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Paperback / ISBN-13: 9781529347555

Price: £10.99

ON SALE: 12th May 2022

Genre: Biography & True Stories / Memoirs

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‘Moving, engrossing, elegantly written’ Lucy Atkins, Sunday Times

All happy families are alike; each unhappy family is unhappy in its own way.

When Arifa Akbar discovered that her sister had fallen seriously ill, she assumed there would be a brief spell in hospital and then she’d be home. It was not until the day before she died that the family discovered she was suffering from tuberculosis.

On a mission to unearth family secrets and finally understand her sister, Arifa takes us to Rome to haunt the places Keats and her sister had explored, to her grandparent’s house in Pakistan, to her sister’s hospital bedside in Hampstead and back to the London of the seventies when her family arrived, poor, homeless and hungry.

Consumed is an eloquent and moving exploration of sisterhood, grief and the redemptive power of art.

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Compelling, searingly honest, so real that, at times, you feel the burn on the skin, but the teller never exploits these emotions. Akbar's artistic sensibility turns what could be a misery memoir into a literary tour de force.
Yasmin Alibhai-Brown
A brilliant book about loss and grief, about art and death, and, more importantly, about family and belonging. The strength of feeling is remarkable, but it's Arifa Akbar's writing that lifts it to an even higher plane of achievement.
Anthony Quinn, author of <i>Our Friends in Berlin</i>
I loved this haunting, beautiful exploration of sisterhood, love and loss. Consumed weaves together art history, medical mystery and grief memoir with enormous honesty and tenderness.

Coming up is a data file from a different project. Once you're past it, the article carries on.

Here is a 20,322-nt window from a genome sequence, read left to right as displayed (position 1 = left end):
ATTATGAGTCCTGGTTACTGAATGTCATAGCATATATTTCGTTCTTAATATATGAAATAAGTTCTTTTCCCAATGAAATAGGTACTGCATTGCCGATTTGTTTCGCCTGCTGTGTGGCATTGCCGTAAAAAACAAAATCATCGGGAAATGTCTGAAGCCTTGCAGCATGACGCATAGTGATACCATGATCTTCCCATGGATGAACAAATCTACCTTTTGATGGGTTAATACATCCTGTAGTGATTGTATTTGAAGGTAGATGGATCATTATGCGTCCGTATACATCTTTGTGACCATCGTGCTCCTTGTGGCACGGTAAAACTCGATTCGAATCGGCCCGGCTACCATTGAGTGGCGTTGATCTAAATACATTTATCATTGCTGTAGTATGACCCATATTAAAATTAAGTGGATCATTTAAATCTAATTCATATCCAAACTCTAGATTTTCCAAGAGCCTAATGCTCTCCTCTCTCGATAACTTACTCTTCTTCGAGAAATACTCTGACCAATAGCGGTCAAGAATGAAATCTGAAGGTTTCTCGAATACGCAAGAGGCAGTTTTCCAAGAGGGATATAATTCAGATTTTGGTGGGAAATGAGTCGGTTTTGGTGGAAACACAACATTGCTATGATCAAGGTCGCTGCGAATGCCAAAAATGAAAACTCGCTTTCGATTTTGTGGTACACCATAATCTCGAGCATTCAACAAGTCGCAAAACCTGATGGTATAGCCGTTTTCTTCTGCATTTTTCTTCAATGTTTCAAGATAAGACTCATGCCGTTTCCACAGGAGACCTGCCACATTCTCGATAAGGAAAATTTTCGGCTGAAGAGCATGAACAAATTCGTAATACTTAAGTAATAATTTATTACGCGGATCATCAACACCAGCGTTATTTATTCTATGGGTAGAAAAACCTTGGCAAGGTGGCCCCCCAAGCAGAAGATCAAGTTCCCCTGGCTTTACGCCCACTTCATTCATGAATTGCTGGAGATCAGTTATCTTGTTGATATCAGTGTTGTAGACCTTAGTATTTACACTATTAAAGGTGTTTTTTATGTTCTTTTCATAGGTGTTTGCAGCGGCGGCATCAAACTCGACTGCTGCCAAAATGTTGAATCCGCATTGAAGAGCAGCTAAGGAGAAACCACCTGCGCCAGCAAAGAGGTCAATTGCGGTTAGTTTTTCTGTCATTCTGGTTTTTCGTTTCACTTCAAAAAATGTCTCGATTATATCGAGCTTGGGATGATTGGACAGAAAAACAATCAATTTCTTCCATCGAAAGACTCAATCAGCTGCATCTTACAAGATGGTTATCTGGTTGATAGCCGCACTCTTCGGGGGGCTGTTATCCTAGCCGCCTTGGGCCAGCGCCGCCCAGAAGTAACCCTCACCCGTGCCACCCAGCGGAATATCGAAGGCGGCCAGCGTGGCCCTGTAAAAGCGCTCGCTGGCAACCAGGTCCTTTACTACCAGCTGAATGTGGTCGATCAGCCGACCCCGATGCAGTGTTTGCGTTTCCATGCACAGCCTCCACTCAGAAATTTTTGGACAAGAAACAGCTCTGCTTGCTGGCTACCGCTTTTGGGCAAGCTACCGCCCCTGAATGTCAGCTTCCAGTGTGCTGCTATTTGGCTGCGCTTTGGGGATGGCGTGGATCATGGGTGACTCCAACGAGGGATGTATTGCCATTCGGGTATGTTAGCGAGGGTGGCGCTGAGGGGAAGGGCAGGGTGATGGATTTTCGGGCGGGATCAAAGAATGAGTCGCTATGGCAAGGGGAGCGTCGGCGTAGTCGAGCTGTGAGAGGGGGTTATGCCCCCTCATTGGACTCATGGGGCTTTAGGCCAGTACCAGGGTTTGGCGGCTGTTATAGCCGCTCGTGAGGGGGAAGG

Rachel Clarke, bestselling author of <i>Dear Life</i> and <i>Breathtaking</i>
I'm bowled over. It's a searing, brilliant, dazzling memoir of sisterhood, mental illness, art and grief. Heartbreaking and beautiful. I can't recommend it highly enough.
Christina Patterson
[Consumed] is a tender memoir of sisterhood, of growing up in a low-income immigrant family in Primrose Hill in the 1970s and 1980s and, above all, of family dysfunction, mental illness, grief and survival . . . Akbar sews many disparate strands into a work of art. If her moving, engrossing, elegantly written memoir does not win prizes, there really is no justice in the literary world.
Lucy Atkins, Sunday Times
Beguiling . . . The story and the writing have an unusual mystery about them, with striking imagery and a relatable insight into the darknesses and half-truths of family life . . . this one stands out for its eccentricity and elegiac splendour.
Diana Evans, <i>Guardian</i> Summer Books
An insightful and often lyrical study of sibling and the story of a troubled life cut short . . . as Fauzia immortalised her sister in art, [Akbar] has done the same, vividly and wonderfully, in prose.
Fiona Sturges, Guardian
A beautifully written memoir with the ghost of Fauzia haunting every page.
Shirley Whiteside, Herald
'Consumed is Akbar's poised and scholarly memoir; her sister and their relationship is at its heart, skilfully woven together with a cultural history of the disease that killed her . . . A moving story of loss, grief and sisterhood.
Francesca Carington, Tatler
One of this year's must-read memoirs . . . A rich and beautiful story that will at times leave you weeping while simultaneously hugging Akbar's writing close.
Francesca Brown, Stylist
An engrossing and moving book, both forensic and delicate in its dredging of complicated truths . . . I have rarely read a memoir with such a combination of powerful, tender feeling and cool-headed analysis. Rather like Fauzia's embroideries, the tapestry of sisterly passion and pain is worked here in precise, gleaming little stitches: a literary labour of love.
Jenny McCartney, Mail on Sunday
A meditation on memory and the arts, the book also explores Arifa's often fraught relationship with her sister, her grief, and the inherent subjectivity of memory . . . I was profoundly moved by this book, thinking of particular passages long after reading it.
Rageshri Dhairyawan, The Lancet
While Akbar's meticulously written memoir is often heartbreaking - there are passages that will move you to tears - it is never maudlin . . . [It] stands as a testament to familial love precisely because she is brave enough to explore how it can be entangled with its opposite.
Alex Peake-Tomkinson, Prospect
Akbar explores complicated family dynamics with candour - never sentimentalising what was often a difficult relationship, nor smoothing over the ugly side of dying.
<i>Prospect</i>, Best Books of the Year
Beautifully written, extremely moving
Lucy Scholes,<i>The White Review</i> Books of the Year